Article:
The story is set in the year 2061, with Japan under a state of occupation by multiple states. The world, including Japan, has been consolidated under the rule of four trade blocs. The entire archipelago now the frontline of conflict. The Japanese people live in a state of constant occupation and oppression, with humanoid war machines called AMAIM patrolling its streets. A young introverted boy named Amō Shiiba has a chance to meet with the autonomous AI Gai, and his acquisition of the AMAIM Kenbu begins a story that will see him attempting to take back Japan.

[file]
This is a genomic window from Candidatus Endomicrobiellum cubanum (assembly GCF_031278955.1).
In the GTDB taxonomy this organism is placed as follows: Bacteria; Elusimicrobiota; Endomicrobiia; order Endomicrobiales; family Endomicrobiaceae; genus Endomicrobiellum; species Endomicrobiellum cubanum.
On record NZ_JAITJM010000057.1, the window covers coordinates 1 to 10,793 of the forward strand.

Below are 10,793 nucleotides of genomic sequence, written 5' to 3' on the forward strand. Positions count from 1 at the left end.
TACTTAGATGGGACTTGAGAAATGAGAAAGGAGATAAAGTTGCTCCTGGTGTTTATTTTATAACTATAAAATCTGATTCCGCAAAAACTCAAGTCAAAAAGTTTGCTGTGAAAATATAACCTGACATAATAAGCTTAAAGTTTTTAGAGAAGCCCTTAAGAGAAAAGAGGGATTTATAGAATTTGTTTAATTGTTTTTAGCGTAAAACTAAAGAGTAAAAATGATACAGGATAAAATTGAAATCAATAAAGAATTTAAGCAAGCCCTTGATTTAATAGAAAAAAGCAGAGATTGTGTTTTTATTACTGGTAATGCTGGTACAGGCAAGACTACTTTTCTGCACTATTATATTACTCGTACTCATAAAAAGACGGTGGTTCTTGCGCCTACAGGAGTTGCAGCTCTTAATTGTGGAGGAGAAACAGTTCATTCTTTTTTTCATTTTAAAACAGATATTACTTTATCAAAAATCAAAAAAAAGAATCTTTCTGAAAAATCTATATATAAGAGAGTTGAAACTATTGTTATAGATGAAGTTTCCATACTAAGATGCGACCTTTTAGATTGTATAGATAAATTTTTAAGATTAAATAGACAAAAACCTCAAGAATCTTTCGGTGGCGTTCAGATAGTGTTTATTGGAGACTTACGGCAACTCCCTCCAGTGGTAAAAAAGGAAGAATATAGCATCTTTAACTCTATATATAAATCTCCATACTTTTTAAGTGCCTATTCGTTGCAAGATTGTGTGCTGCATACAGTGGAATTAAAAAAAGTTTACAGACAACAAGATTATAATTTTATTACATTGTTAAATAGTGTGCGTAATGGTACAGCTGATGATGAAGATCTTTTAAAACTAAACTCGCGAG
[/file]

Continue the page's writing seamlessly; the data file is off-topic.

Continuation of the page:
The mecha genre has undergone significant evolution, raising questions about its current relevance. While some detractors dismiss AMAIM Warrior at the Borderline as a cheap Gundam knockoff, a closer examination of modern mecha titles, including Gundam itself, reveals how the genre has transformed to cater to the preferences of a new generation. Traditional tropes and elements have been reimagined and reshaped, aligning with the changing tastes and demands of contemporary anime audiences. This observation is not solely based on personal claims; even Takuya Okamoto, the producer of Witch from Mercury at studio Sunrise, acknowledges that classic Gundam titles no longer resonate with modern viewers. This phenomenon extends beyond mecha alone and can be seen across various subgenres. Many long-time fans and seasoned mecha enthusiasts have understandably grown disenchanted with the genre, shifting their attention to alternative forms of entertainment. Mecha anime has become inundated with tired elements and tropes, including school settings, waifu-baits, edgy immature presentation, otaku culture, horny fanservice, and moe character designs. These prevailing trends have alienated the older generation of mecha fans who yearn for a departure from the modernised and formulaic aspects prevalent in contemporary mecha titles. However, in this landscape of fatigue, a handful of lesser-known titles, such as AMAIM, have boldly reintroduced old-school political mecha tropes into the modern era. Regrettably, due to its departure from conventional elements, the series has largely escaped the notice of both traditional mecha enthusiasts and contemporary audiences. The veterans have grown disillusioned, hesitant to venture into new mecha titles, while fans of the modern approach find AMAIM unappealing compared to their usual fare. Consequently, the series finds itself trapped in a paradoxical position, failing to capture the attention of either group. That being said, while AMAIM successfully avoids employing tropes that don't belong in a political mecha, and that retro mecha fans, including myself, have grown weary of in anime, it is crucial to note that the mere avoidance of these tropes does not automatically make an anime exceptional. It takes more than the absence of undesirable elements to create a truly remarkable and memorable work. AMAIM Warrior at the Borderline, another production from Sunrise and helmed by the veteran director Habara Nobuyoshi, renowned for his niche 'cult classic' mecha anime like Fafner (dubbed a 'discount Evangelion') and Broken Blade (labelled a 'discount Gundam'), offers a simple yet intriguing premise rooted in political war drama. The story unfolds in a world where four rival nations, where not America, not Russia, not Australia, and not China, vie for control over Japan. Concurrently, a Japanese resistance military faction named Yatagarasu, fights to reclaim their homeland, joined by unexpected allies from not Germany (and not Italy, if this is going where I think it's going), adding another layer of complexity to the conflict. This multi-faceted setup presents a stage populated by at least five different nations, turning Japan into a war-torn battleground. What sets AMAIM apart from the two abovementioned titles is its ability to strike a delicate balance; rather than strictly focusing on angsty teenagers battling monsters with giant robots or delivering a run-of-the-mill political war drama with a fully adult cast. It features fewer emo kids fighting in a war that involves a dangerous and enigmatic entity—an unmanned robot called 'Ghost' which is scary and nearly invincible. The anime begins by immersing viewers in a dystopian future where Japan teeters on the edge of collapse due to economic failures, an aging population, and low birth rates. This setting effectively establishes the dire state of the country and the need for external assistance. The audience is introduced to a Japan on the brink of societal breakdown, where powerful nations and allied forces respond to the crisis by deploying highly advanced humanoid war machines called AMAIM. This deployment aims to 'aid' Japan during this tumultuous time but ultimately leads to the Boundary War. The anime successfully establishes a dystopian narrative that delves into profound themes such as identity, nationalism, and personal connections within a struggling Japan. By providing a vivid depiction of a society on the verge of collapse, it introduces viewers to a diverse cast of characters who navigate this complex and hostile environment. The narrative follows Amou Shiiba, a young scavenger who navigates the divided landscape of Japan, scavenging discarded AMAIM parts. Through Amou's experiences, the anime prompts viewers to contemplate the consequences of external intervention and occupation on a nation's identity and the lives of its individuals. The tension between Japanese locals and foreign forces highlights the cultural and social divide within a multicultural society. It raises questions about the clash of values and power dynamics in a world where occupation and resistance exist side by side. The presence of Japanese terrorists and extraterritorial jurisdiction hints at a complex power dynamic and foreshadows potential conflicts that arise from the occupation. The anime explores themes of hopelessness and limited prospects within a struggling society through Amou's introspective monologues. The socio-economic challenges facing Japan, including high unemployment and a declining GDP, permeate the narrative, creating an atmosphere of despair and frustration. For Amou, his connection with machines becomes a form of escapism and a coping mechanism in a world where he can exert control and agency. It also touches upon the concept of identity and the anonymity of online relationships. Amou's interactions with his online friends, whose true identities and locations remain unknown, underscore the significance of shared interests and virtual communities as sources of support and camaraderie. Amou, the central protagonist, after becoming a fugitive, finds himself taken to the base camp of Yatagarasu, where he is exposed to the operations and ideals of the resistance group. The base camp serves as a central hub for individuals who are dedicated to fighting for Japan's independence. It is here that Amou is given an opportunity to align himself with a cause greater than himself and become part of the struggle. Amou, who was previously focused on personal survival and evading capture, is now faced with a decision that will shape his future. The leaders of Yatagarasu present Amou with 'compelling reasons' and motivations to join their fight; they even have Risa try hard to convince Amou to join their group; she even strips her shirt for Amou so that the young teenage boy knows if he joins the Yatagarasu, he will get to hang out with some hot chicks...what? 'That scene was not sexualised', you say? But, in-universe, it's still sexy; I mean, it may not be sexy to us, but it was sexy for him, you know what I mean? Anyway, jokes aside, Amou was still hesitant and reluctantly joined, only to leave them and then rejoin, lol. What an obnoxious, indecisive sucker Amou was. But at least the Yatagarasu respected his choice, even though they were fine with the idea of recruiting child soldiers, right? The anime continues to depict intense action sequences and emotional character development as the team faces challenges and confronts the enemy. The importance of teamwork and the resilience of the human spirit are highlighted throughout the battles. The narrative also delves into themes of revenge, loss, and the complexities of decision-making in times of war. It introduces the central conflict between the Japanese resistance and the occupying forces, showcasing the bravery and sacrifices made by the young characters involved in the resistance movement. The story sets the stage for political maneuvering, as well as the introduction of the Ghost robot as a formidable threat. It reveals further political complexities and introduces a neutral country such as Brenson Corp, expanding the scope of the conflict and highlighting the multi-layered nature of the war. While some may dismiss the premise as mere Japanese nationalism propaganda, which holds some truth, it is essential to recognise that the quality of a story extends beyond its thematic exploration. Even if it were propaganda, it would not automatically render the story bad. The key lies in providing engaging storytelling while subtly critiquing the political themes at play. Unfortunately, one of the weaknesses of AMAIM is its lack of moral ambiguity. The series leans towards a blatant and preachy narrative in favour of nationalism, presenting anti-nationalist characters as either selfish and power-hungry or simply dim-witted, pathetic pacifists. This oversimplification robs the story of the potential for a nuanced exploration of complex political ideologies and the shades of grey within them. Moreover, the credibility of the war setting is another point where AMAIM stumbles. In a genre centered around mechanised warfare, it becomes crucial to maintain a level of realism and believability in the strategic aspects of the conflict. While AMAIM isn't pretentious and doesn't try to be strategically complex, or involves chess in its battles, it is still important to show plausible strategies and tactics in war. AMAIM often falls into the trap of employing contrived plot points to drive the war forward. The war loses its meaning when a few giant robots easily overpower entire armies or launch sudden attacks on supposedly secure cities without enemies' prior knowledge. This diminishes the effectiveness and credibility of other units, undermining the tension they should bring to the story. When a single giant robot can effortlessly destroy not just one, but two military platoons, it becomes more akin to a battle-shounen disguised as a political war mecha. Some may criticise the anime for glorifying war, and they are not wrong based on what the anime has presented in this installment. Amou, the protagonist, acted like a 'wuss' and refuses to 'get in the damn robot' to fight alongside the Japanese resistance military. Meanwhile, his angry and vengeful partner, Gashin, constantly urges Amou to join them and fight the invaders. Eventually, Gashin is proven right: 'You can't protect those you love without fighting, you can't stop war without engaging in it, you must wage a war to end wars; you must crush your enemies, see them driven before you, and to hear the lamentations of their women! Where is your sense of patriotism and nationalism?! Yes, you must murder people to reclaim former glory of your homeland!' Except you don't, 'cause you're fighting unmanned robots, well, most of the time. It's still dull! The futuristic sci-fi setting, with highly intelligent artificial intelligence, may excuse the absence of traditional war drama tropes, but can we consider it an intriguing war drama when there are minimal civilian casualties and enemy soldiers barely get killed? I wanted to see more murdering and explosions goddammit! So, here you go, anti-war literature lovers who dislike war glorification. You somewhat got what you wanted with the pacifist 'wuss' excuse of a protagonist, even though the show consistently calls out his lack of 'solid practical principles'. While the storytelling in question may draw criticism for its perceived glorification of war and departure from classical war drama tropes, it offers thought-provoking elements that delve into deeper themes. The anime dares to question the necessity of violence as a means to achieve goals, challenging the protagonist's pacifist stance and exploring the profound consequences of colonisation on culture. In this regard, it presents a morally grey landscape that encourages viewers to ponder the practical principles and ethics guiding the characters' actions. The narrative raises pertinent inquiries regarding the motivations behind warfare and the vested business interests at play. It underscores how war serves as a catalyst for the proliferation of weapons and resources, creating a lucrative ecosystem that satisfies the ambitions of profit-seeking individuals. The cycle of war drives the demand for more weapons and war-related resources, perpetuating a circle of commerce that brings satisfaction to greedy businessmen. The anime also deserves credit for its skillful development of the side characters, especially from the American military, most notably Captain Brad Watt. Through their portrayals, the anime conveys a significant message about the importance of nationalism and the quest for independence. It highlights the potential loss of Japanese culture in the absence of resistance against colonisation and emphasises how the destructive force of colonisation erodes cultural identities. The concept of 'cultural suicide' emerges during a conversation between Captain Brad and his comrade, where the captain, despite being an adversary to the Japanese nationalists, raises this point. This exchange not only serves as a commentary on anti-colonial nationalism but also helps create sympathetic antagonists, challenging the notion that every soldier is inherently driven by nationalist fervour. One plot point that perplexes me is how the Americans managed to gather data and create simulations of MAILeS-type AMAIM from the incident at Yatagarasu's base. They had no direct involvement in the battle and were unaware of the terrorists' location prior to the attack, ruling out the possibility of espionage or having a mole within Yatagarasu. Although they eventually discovered the enemy's base after the sudden assault and arrived at the scene later, it was after Yatagarasu had supposedly destroyed evidence, and the Asian military had already cleared the area before the Americans. The notion that detailed data about the three giant robots was obtained solely through the captain's examination of the aftermath seems implausible to me. It feels forced and unconvincing, given the weak explanation provided. Furthermore, the narrative includes infodumps that present crucial information and raises important questions that should have been addressed earlier in the story, such as the origins of Yatagarasu's MAILeS-type AMAIMs and i-LeS. These revelations contribute to the story's depth and draw attention to significant aspects that warrant earlier exploration. The anime could have integrated these details more seamlessly into the narrative to avoid the feeling of delayed exposition. In terms of tone, AMAIM skillfully blends elements of gloominess with occasional childish humour. Characters like Gai, the AI 'Digimon', offer comic relief without undermining the serious nature of the anime. This contrast provides hope for the emotionally broken teenage protagonists who lack nurturing parents and emotional support. This balance of light-hearted moments with the darker themes adds layers to the characters' emotional journeys. Visually, AMAIM skillfully portrays a post-apocalyptic landscape characterised by dilapidated cityscapes and war-torn environments. The deliberate use of contrasting colour palettes, with vibrant hues for the AMAIM machines juxtaposed against desaturated tones for the surroundings, reinforces the sense of a bleak and divided world. This visual dichotomy underscores the stark contrast between the advanced technology of the AMAIMs and the crumbling state of society, further emphasising the themes of hope versus despair and technological advancement versus societal decay. The animation quality of the show avoids the common modern anime reliance on CGI, although it remains at an average level. While the character designs may not be excessively appealing, they are also not off-putting. One commendable aspect is that the girl in the team isn't sexually designed, and it's refreshing to see a respectable and modest female character design in a time when sexualised designs have become the norm in anime. Additionally, the mecha designs effectively convey their respective attributes without relying on excessive plot explanations. For instance, you can easily discern the specialisation of the main three mecha robots through their shapes, weapons, and maneuvering. Kenbu is specialised in defense, featuring larger shields and a balanced offensive capability. On the other hand, Jogan is clearly designed for long-range combat, equipped with firearms, a sniper, and grenades. Finally, Reiki is purely offensive, exhibiting agility, speed, wings for flight, and a spear as its weapon. Overall, AMAIM's journey was a mixed bag: a strong start, a weak middle, and a mediocre conclusion. AMAIM may not reach the pinnacle of excellence in the mecha genre, but hey, it is still better than most 2020s anime and far superior to the majority of modern anime offerings. Strong introduction, captivating world-building, and intense mecha battles. Then it drops into a shaky middle—pacing issues, characters on life support. The plot loses stream. Conclusion is mediocre, but it tries. Doesn't always deliver, but has flashes of brilliance on occasion. Ambitious themes, thought-provoking moments, and flashy mecha battles—a treat for mecha fans. Consider it, but keep your expectations in check!